After completion of training, a target image 22 is provided in step 20, in which detection of features (e.g., facial features) is desired. In step 24, an initial shape is created and is projected onto the target image, and an ASM search is conducted in the cluster shape subspaces using the training data 18. The search iteratively modifies (deforms) the initial shape by searching along the normals of landmark points in the target image and by simultaneously constraining the modification of the shape so that it matches the clustered shape subspaces corresponding to the 3D shape manifold. The path (progression) between the initial shape and the final modified shape is determined by searching across multiple subspaces which approximate the non-linear shape surface. Tracking of features can be successfully leveraged by taking advantage of the heterogeneous nature of shape variations due to pose changes, thereby causing these subspaces to overlap. The extent of overlap can be improved by having a fixed minimum mahalanobis radius for each subspace and by including points across the cluster boundaries to learn the principal subspace. In step 26, after deformation of the shape as constrained by the ASM search and training data, the features in the target image are identified by outlining such features in the image. An example is shown in
In step 36, the projected, aligned shapes Y′i,a are clustered to N clusters using the known Expectation-Maximization (EM) algorithm with a minimum covariance of Vfloor to ensure that there are overlapping clusters. The cluster analysis of shape is done in the global tangent space. A generative multivariate Gaussian mixture distribution is assumed for both the global shapes and the intensity profile models (IPMs), discussed below. The conditional density of the shape Si belonging to an N-class model p(Si|Cluster)=
In Equation 1 above, a diagonal covariance matrix Cj is assumed. γj are the cluster weights, and (μj, Pj, bj) are the mean, eigen-matrix, and eigen-coefficients respectively for the principle subspace defined for each cluster. It is important that the adjacent clusters overlap sufficiently in order to ensure switching between subspaces during subsequent image searching and tracking. The amount of overlap can be controlled by variance flooring during execution of the EM algorithm to cluster the data set. Setting the minimum variance to the fixed value Vfloor during the maximization step enables clusters to have larger expanse. Eventually, the mahalanobis distance is used as a classification cost. The number of clusters also affects the degree of overlap. Subspace overlap can be ensured by using boundary points between adjacent clusters to learn the subspace for both the clusters. These points can be obtained as nearest to the cluster center, but not belonging to that cluster.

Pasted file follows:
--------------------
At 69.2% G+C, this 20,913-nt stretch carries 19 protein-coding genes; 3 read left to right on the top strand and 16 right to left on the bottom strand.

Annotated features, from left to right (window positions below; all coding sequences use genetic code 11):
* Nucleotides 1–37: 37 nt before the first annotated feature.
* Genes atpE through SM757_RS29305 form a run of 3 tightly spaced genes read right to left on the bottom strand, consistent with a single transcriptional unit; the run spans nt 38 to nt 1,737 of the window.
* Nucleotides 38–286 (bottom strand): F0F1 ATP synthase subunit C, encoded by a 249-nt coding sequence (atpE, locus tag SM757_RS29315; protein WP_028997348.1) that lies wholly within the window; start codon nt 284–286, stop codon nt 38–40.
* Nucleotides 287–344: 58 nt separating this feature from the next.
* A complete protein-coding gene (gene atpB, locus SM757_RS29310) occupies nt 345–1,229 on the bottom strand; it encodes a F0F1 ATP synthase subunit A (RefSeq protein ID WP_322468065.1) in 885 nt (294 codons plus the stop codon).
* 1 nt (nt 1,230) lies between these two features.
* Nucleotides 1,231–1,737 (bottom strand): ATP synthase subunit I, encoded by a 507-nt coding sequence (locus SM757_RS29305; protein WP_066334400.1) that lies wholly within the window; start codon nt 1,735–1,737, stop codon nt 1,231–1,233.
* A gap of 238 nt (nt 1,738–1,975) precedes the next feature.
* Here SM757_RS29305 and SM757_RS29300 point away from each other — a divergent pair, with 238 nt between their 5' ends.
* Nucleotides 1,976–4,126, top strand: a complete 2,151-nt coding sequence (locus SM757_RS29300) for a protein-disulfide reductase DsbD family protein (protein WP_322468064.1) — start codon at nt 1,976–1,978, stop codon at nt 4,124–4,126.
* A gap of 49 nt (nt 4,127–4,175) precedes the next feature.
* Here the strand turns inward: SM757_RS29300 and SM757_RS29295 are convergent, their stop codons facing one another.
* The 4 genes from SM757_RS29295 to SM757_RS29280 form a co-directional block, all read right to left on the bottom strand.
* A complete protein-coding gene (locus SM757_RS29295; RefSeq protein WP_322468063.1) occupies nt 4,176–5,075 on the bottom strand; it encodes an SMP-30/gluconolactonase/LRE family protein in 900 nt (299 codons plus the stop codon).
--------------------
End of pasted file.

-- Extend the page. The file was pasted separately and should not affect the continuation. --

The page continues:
In step 40, locally linear Point Distribution Models (PDM) are learned using Principal Component Analysis (PCA) within each cluster, such that Yi,a,c=
In step 42, Intensity Profile Models (IPMs) are learned for each landmark in each cluster. Then, in step 44, multivariate Gaussian mixture density distribution is generated for each fPM, and stored in the ASM training data 18. The multivariate Gaussian mixture distribution is learned in order to capture variations that cannot be learned using a single PCA model.
In step 54, the shape Ys is deformed to create a new shape Y′s by constraining the shape Ys so that Ys=